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J Clin Microbiol. 2011 Mar;49(3):1034-40. doi: 10.1128/JCM.02132-10. Epub 2010 Dec 22.

High frequency of repeated infections due to emerging genotypes of human respiratory syncytial viruses among children during eight successive epidemic seasons in Japan.

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  • 1Division of Public Health, Department of Infectious Disease Control and International Medicine, Niigata University Graduate School of Medical and Dental Sciences, 1-757 Asahimachi-Dori, Niigata Prefecture 951-8510, Niigata City, Japan.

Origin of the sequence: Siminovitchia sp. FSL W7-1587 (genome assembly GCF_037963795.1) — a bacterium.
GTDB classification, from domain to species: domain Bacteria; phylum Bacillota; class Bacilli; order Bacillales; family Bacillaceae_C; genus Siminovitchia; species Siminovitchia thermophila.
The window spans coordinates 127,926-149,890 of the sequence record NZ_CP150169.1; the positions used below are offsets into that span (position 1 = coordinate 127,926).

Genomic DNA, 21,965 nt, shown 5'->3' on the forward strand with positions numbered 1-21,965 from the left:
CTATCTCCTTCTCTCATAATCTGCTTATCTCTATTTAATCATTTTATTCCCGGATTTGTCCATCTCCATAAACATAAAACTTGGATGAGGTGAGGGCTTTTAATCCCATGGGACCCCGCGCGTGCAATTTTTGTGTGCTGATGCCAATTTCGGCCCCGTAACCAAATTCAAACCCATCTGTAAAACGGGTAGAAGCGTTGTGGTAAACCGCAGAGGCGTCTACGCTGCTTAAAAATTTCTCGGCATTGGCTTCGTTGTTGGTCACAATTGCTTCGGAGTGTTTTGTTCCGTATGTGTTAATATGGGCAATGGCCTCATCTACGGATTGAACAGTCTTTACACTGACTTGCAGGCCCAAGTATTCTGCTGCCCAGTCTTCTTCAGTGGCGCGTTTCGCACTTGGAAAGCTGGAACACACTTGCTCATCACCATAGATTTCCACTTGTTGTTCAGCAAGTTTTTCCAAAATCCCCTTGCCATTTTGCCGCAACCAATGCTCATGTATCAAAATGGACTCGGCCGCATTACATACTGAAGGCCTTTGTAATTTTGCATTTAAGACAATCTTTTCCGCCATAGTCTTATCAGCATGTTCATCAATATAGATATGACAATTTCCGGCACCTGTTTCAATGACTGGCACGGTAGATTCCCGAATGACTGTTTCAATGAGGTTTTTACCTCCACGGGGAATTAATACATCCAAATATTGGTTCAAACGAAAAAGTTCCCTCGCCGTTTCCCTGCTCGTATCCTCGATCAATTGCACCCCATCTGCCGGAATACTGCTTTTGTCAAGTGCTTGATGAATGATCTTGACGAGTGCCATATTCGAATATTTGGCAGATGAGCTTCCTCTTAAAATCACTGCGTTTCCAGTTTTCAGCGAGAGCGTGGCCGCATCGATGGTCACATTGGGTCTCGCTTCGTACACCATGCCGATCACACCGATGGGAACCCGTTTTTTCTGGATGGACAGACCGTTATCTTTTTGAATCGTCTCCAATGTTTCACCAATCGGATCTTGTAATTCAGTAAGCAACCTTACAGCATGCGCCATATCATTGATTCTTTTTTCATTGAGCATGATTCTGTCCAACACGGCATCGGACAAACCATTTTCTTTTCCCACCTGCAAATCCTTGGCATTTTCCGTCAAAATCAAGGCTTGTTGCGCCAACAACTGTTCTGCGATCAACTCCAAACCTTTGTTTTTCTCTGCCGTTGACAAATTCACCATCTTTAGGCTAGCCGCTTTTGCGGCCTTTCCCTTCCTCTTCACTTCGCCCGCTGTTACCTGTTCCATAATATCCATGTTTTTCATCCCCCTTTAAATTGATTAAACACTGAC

In eight successive seasons (2001 to 2009), a total of 726 human respiratory syncytial virus (HRSV) infections from a total of 1,560 children with acute lower respiratory tract illness were identified. Molecular analysis of the attachment (G) protein gene confirmed that 52 (7.8%) children were infected more than once with any of the 3 genotypes of HRSV-A (genotypes GA5, NA1, and NA2) and/or 6 genotypes of HRSV-B (genotypes BA4, BA5, and BA7 to BA10). Repeated infections in 46 cases (82.1%) occurred in the next season, and only one case occurred in the same season (10-day interval). First infections were 33 (63.5%) HRSV-A cases and 19 (36.5%) HRSV-B cases, whereas second infections occurred in 35 (67.3%) HRSV-A cases and 17 (32.7%) HRSV-B cases. Third infections were attributed to 4 (100.0%) HRSV-A cases. Homologous subgroup reinfections were detected in 28 cases, 23 HRSV-A cases and 5 HRSV-B cases (P = 0.005), whereas homologous genotype reinfections were detected only for 5 HRSV-A cases (2GA5 and 3NA2) but not any HRSV-B case. Heterologous subgroup reinfections were detected in 28 cases, 12 cases from HRSV-A-to-HRSV-B reinfections and 16 cases from HRSV-B-to-HRSV-A reinfections. Genotypes NA1 and NA2 had higher numbers of heterologous genotype infections than did other genotypes. Our observations suggest that repeated infections occur more frequently in HRSV-A strains than in HRSV-B strains, and heterologous genotype reinfections occur more frequently than homologous genotype reinfections, especially in the case of the emerging genotypes NA1 and NA2 of HRSV-A strains that circulated in the community during our study period.

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